Silence and Cry (1967)

2 04 2008

The last of  Miklós Jancsó’s black-and-white, cinemascope films and probably, in overall terms, my favorite film of his. It goes without saying that he makes some of the most technically accomplished films. Through all of the films I’ve managed to see from him, I’ve been amazed with his use of space, the long tracking shots, and overall just how he crafts his films in a way that is completely unique. At the same time, I find his films, all of which (with a few exceptions) focus on Hungary’s political history, to be emotionally unremarkable. There’s no denying that an aesthetic can build into something that deeply affects a person, but Jancsó’s content is so boring, for lack of a better. Despite claiming Antonioni as an influence, he seems to have no deep interest in human emotions, but in Silence and Cry, he comes pretty close.

A love triangle (or perhaps square) of some sorts taking place in post-World War I Hungary, the film tells the story of a fleeing soldier who is sheltered in a farm run by two women. The previously mentioned love triangle isn’t deeply explored and perhaps it’s a misreading on my part, but in any case, the film functions on a collection of sequences that range from poetic and heartbreaking to Herzog-esque surrealism, all relating to these relationships.

The shoddy reading on my part pretty much points to my few, minor problems with the film. Certainly this is all-around, the best film I’ve seen from Jancsó, but the narrative is still inaccessible. Michael Brooke (thankfully) makes a far more knowledgeable reading of the film on his blog but perhaps time needs to be taken to appreciate this type of brevity. As I seem to mention countless times on this site, I do indeed like plotless, slow films but I think Jancsó’s narratives fall under a different category: confusing, to make matters simple. Not in a self-consciously “surreal” type of way a la Lynch, but I feel something is missing. Not a “plot-arch” but a “character-arch.” As much as I want to praise Jancsó for his beautiful, unorthodox style, I can’t help but wanting to know something more about his characters.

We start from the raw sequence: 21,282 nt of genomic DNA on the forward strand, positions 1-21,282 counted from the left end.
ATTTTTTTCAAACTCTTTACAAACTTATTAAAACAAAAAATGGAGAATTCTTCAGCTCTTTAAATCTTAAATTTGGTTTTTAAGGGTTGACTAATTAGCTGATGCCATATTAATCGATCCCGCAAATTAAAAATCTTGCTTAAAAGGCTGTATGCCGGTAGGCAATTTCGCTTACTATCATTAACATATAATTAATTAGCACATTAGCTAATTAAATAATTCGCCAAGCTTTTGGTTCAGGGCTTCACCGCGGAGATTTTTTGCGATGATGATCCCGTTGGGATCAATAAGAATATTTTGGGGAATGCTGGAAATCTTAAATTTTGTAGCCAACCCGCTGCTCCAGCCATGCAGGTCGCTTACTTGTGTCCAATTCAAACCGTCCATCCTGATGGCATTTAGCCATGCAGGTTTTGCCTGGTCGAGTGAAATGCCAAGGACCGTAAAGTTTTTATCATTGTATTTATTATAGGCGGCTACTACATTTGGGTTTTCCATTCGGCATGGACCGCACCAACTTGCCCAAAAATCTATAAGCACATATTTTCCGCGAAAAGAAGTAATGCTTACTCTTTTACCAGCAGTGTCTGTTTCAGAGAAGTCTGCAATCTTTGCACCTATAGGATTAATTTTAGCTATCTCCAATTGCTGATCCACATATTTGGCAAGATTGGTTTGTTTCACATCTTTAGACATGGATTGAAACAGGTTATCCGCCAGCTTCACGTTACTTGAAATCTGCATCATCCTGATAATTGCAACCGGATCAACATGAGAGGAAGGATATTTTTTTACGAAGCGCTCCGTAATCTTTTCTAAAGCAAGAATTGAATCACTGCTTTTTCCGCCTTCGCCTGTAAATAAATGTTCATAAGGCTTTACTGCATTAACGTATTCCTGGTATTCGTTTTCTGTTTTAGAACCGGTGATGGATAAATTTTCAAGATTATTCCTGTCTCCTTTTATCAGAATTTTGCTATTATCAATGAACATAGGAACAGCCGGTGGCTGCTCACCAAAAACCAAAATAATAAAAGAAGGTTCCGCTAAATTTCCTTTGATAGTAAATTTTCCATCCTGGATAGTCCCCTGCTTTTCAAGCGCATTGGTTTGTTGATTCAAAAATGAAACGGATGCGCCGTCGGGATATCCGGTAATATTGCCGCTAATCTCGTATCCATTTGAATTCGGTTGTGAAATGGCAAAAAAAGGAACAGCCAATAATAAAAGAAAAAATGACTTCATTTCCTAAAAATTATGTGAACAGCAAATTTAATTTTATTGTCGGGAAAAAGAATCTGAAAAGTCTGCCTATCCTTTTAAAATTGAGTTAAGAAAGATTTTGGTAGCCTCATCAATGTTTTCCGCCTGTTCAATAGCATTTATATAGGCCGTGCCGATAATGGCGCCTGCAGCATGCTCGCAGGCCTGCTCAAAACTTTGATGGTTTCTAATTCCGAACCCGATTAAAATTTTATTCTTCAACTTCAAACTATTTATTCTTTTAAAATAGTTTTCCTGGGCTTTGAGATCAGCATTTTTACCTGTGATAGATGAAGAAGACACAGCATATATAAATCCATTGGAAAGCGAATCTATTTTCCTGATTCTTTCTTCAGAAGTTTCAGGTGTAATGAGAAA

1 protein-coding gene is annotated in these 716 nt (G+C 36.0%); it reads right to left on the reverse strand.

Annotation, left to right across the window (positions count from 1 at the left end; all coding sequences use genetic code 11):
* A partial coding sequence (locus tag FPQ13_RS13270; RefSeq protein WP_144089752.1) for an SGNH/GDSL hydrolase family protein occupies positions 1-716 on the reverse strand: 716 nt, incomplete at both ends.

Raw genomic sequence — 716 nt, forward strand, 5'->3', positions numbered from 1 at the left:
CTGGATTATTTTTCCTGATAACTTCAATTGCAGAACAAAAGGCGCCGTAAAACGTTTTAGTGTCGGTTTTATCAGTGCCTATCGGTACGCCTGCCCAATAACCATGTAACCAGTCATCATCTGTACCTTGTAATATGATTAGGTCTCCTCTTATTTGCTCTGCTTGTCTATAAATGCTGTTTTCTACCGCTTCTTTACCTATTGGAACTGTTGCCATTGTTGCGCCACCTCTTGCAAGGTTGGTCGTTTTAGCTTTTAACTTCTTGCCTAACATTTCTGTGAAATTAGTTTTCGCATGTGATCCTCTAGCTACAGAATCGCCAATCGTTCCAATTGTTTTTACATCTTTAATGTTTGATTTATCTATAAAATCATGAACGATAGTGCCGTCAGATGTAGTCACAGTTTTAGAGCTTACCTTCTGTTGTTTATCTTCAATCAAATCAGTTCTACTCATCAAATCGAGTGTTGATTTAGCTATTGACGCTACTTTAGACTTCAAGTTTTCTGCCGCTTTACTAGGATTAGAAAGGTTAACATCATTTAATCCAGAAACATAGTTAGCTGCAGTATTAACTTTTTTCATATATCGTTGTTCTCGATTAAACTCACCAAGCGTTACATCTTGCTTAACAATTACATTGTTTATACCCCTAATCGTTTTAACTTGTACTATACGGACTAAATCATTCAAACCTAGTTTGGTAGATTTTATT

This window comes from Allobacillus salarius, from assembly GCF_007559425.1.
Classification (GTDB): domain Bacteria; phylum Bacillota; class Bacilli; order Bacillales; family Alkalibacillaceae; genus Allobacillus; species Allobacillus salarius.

With all that said, Silence and Cry tries quite admirably to correct all these faults. It’s definitely Jancsó’s most humanistic work. For once we seem to have characters that are more than just mouthpieces or visual props. In fact, there’s even a few cases of arguing and yelling! It’s to the film’s credit that it seems to be filled with some extremely touching moments. Even if they don’t completely work in context, they certainly are breathtaking outside of context. I think at this very moment, that’s generally how I feel about Jancsó. I can admire his filmmaking just by how innovative it is, even if there is nothing (from what I’ve experienced) that is fully-formed and competent enough to provide some resonance. Certainly, there was no one in 1967 doing the things he was doing. Even now, his films seem somewhat different to Angelopolous and Tarr, both of whom are usually considered his stylistic disciples. Whatever the case, he’s brilliant with the camera.

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